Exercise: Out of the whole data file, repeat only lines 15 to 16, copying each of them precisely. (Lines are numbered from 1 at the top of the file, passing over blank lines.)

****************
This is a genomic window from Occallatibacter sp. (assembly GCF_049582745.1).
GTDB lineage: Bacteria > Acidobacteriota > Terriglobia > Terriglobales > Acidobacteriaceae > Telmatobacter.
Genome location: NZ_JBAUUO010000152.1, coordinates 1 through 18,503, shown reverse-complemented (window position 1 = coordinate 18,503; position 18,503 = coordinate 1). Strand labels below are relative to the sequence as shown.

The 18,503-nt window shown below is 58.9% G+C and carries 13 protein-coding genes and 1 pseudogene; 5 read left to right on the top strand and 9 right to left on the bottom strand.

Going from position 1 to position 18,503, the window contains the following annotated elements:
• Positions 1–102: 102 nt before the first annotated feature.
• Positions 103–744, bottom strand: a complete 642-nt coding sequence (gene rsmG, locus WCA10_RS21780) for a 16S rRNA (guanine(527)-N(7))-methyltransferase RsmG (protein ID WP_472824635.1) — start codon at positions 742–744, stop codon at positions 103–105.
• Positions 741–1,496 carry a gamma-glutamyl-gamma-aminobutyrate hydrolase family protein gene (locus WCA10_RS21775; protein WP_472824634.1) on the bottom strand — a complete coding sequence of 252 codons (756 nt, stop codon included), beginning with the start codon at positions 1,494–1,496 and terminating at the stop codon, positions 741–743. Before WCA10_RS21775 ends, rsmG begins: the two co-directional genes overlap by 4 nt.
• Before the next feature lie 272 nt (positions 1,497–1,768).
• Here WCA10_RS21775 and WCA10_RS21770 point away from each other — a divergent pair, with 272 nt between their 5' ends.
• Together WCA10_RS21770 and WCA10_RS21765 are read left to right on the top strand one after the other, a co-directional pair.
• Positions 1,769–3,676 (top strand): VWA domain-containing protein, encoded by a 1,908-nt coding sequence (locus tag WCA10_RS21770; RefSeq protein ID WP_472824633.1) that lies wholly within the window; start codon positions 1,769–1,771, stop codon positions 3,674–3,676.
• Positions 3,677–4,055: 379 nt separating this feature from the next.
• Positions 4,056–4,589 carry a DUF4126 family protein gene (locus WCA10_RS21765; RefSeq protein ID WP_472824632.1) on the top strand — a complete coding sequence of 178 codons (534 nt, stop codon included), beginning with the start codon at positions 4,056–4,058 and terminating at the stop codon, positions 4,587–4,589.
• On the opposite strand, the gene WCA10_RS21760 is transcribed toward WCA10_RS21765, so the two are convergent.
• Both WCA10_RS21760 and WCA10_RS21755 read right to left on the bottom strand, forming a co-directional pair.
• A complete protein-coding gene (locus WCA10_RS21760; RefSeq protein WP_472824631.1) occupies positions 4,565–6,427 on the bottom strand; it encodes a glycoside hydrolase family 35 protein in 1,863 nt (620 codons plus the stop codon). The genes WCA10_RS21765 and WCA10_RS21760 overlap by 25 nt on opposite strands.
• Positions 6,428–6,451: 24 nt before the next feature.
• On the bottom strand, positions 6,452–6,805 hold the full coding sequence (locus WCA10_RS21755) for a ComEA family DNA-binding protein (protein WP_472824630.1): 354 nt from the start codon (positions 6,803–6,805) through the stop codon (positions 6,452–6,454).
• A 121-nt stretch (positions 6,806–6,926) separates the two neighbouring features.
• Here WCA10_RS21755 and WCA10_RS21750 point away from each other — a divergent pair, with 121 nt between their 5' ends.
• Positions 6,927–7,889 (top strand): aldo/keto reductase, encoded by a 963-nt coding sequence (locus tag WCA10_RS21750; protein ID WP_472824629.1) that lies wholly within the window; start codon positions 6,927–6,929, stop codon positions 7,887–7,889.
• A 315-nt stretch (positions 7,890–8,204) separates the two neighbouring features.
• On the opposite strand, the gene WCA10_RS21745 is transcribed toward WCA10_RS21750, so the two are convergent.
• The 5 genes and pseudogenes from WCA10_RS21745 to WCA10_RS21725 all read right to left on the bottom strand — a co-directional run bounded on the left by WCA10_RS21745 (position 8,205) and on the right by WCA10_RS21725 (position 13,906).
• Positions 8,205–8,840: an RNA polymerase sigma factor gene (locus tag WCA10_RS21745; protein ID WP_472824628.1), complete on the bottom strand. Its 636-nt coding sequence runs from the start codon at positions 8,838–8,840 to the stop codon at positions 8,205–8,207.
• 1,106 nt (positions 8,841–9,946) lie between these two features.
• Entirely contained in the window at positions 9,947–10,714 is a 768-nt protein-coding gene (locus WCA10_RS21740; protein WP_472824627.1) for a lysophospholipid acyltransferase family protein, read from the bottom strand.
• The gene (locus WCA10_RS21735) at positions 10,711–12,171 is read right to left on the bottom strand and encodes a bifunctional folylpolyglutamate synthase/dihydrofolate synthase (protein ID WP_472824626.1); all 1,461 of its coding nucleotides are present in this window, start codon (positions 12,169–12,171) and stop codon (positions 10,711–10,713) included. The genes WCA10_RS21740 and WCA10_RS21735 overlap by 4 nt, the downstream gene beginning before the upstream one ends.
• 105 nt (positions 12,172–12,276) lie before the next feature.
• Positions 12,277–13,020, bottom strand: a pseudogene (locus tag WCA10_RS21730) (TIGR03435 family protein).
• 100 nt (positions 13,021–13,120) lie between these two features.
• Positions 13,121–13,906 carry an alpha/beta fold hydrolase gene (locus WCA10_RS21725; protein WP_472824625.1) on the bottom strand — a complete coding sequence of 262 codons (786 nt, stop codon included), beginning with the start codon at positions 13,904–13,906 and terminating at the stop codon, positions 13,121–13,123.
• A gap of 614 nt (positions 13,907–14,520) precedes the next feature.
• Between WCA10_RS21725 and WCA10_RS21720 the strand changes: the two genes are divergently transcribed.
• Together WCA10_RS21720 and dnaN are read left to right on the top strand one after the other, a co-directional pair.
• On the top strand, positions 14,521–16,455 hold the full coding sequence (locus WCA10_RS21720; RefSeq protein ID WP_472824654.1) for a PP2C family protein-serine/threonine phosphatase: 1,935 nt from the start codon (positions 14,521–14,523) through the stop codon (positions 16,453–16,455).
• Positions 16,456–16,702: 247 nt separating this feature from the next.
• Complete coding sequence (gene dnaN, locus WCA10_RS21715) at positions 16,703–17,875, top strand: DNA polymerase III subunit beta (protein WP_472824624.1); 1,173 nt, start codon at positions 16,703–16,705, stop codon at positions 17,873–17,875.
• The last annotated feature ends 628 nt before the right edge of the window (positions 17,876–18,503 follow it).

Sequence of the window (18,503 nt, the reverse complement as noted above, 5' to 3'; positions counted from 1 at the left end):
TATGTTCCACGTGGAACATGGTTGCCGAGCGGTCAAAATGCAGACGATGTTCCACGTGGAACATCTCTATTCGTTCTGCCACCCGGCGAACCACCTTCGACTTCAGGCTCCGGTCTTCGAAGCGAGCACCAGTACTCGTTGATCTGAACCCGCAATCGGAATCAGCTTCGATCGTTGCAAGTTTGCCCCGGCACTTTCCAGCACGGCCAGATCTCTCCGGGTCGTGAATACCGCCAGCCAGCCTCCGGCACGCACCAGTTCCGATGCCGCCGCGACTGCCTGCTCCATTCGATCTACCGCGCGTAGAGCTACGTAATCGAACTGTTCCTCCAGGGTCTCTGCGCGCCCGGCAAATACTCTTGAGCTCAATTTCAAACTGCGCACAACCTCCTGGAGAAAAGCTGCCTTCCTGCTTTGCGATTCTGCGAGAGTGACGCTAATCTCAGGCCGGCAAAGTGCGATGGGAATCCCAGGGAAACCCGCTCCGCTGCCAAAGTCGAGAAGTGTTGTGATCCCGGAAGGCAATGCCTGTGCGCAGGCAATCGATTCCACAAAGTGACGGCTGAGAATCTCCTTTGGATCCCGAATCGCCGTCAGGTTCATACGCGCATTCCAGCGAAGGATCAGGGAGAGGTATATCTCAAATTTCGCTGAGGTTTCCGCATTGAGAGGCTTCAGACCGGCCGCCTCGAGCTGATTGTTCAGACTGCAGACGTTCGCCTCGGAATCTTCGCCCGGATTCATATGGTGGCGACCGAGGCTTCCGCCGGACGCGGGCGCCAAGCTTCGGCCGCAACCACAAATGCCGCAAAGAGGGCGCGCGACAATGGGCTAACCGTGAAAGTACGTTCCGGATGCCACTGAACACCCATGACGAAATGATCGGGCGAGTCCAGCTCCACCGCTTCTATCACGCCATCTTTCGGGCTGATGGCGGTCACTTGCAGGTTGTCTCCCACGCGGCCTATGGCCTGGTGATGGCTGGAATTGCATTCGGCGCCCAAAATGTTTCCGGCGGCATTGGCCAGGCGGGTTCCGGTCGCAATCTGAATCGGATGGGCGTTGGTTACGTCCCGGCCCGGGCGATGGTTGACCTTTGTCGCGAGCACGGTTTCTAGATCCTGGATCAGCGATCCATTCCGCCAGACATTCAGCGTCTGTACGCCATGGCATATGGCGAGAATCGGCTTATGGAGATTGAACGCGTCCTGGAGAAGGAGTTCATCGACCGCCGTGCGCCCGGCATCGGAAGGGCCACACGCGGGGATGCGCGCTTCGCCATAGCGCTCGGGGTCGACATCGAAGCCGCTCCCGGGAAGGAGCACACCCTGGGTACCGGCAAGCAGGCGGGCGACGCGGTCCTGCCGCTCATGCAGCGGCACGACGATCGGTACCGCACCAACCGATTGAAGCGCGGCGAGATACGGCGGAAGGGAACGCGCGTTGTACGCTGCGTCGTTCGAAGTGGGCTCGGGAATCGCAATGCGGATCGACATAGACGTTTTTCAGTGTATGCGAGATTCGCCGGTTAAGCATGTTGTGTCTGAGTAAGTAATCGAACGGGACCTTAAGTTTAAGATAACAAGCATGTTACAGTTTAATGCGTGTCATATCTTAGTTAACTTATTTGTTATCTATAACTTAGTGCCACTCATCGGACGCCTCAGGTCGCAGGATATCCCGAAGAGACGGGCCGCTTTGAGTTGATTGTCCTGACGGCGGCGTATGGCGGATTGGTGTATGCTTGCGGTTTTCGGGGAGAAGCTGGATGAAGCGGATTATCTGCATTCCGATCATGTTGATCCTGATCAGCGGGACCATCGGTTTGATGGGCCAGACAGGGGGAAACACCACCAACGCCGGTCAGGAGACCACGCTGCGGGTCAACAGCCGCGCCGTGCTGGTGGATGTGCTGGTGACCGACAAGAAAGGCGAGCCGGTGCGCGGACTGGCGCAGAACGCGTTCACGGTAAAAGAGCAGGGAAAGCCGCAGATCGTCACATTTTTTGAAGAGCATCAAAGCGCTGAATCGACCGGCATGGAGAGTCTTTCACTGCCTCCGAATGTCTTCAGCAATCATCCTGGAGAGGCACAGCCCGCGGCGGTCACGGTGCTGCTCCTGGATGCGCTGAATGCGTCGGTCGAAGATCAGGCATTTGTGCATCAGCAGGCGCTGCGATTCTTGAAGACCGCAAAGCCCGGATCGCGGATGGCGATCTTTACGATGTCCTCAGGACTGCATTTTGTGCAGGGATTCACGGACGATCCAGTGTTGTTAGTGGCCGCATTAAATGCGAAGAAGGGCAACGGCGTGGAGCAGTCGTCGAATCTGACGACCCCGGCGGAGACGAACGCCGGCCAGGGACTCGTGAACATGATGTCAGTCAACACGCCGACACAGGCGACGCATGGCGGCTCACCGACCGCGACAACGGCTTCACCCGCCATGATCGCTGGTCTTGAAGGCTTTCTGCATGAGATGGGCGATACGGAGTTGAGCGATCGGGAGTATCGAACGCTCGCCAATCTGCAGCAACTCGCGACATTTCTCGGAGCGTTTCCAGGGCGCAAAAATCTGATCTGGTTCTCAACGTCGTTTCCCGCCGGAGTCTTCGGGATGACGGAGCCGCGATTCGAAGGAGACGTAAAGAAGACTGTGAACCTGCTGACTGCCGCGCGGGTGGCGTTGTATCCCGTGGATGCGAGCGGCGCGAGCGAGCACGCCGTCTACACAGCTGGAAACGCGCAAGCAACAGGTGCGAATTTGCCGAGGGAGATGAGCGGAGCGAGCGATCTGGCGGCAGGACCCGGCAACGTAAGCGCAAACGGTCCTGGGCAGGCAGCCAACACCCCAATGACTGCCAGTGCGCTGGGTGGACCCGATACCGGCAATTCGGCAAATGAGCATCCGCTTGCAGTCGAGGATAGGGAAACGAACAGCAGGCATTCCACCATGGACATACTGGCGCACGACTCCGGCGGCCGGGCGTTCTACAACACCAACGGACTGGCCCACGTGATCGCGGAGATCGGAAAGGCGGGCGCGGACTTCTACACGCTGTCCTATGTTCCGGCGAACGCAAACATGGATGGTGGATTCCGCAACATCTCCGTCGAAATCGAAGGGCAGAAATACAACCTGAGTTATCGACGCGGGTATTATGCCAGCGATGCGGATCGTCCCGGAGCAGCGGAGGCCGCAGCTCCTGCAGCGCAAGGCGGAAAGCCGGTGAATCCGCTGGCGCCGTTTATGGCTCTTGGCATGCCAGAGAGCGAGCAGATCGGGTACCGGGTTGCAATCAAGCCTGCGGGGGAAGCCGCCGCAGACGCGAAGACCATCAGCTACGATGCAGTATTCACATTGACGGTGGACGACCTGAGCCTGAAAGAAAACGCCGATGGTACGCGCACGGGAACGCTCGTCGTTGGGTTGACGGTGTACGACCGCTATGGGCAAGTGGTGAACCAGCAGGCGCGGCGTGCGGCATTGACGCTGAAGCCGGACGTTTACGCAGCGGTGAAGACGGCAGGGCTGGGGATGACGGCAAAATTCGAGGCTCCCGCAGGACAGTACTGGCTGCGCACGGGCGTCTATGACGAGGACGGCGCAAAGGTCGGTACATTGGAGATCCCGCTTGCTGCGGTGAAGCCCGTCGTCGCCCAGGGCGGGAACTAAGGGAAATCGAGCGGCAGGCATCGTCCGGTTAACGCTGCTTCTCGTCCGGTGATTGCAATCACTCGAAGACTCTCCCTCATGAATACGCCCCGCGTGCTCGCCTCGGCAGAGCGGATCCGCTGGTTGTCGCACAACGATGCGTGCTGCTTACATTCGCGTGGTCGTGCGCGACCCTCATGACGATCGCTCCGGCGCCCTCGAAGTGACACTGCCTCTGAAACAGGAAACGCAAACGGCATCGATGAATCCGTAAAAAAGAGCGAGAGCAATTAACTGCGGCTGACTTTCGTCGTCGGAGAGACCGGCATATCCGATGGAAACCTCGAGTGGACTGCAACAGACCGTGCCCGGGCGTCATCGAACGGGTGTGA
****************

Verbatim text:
• On the opposite strand, the gene WCA10_RS21760 is transcribed toward WCA10_RS21765, so the two are convergent.
• Both WCA10_RS21760 and WCA10_RS21755 read right to left on the bottom strand, forming a co-directional pair.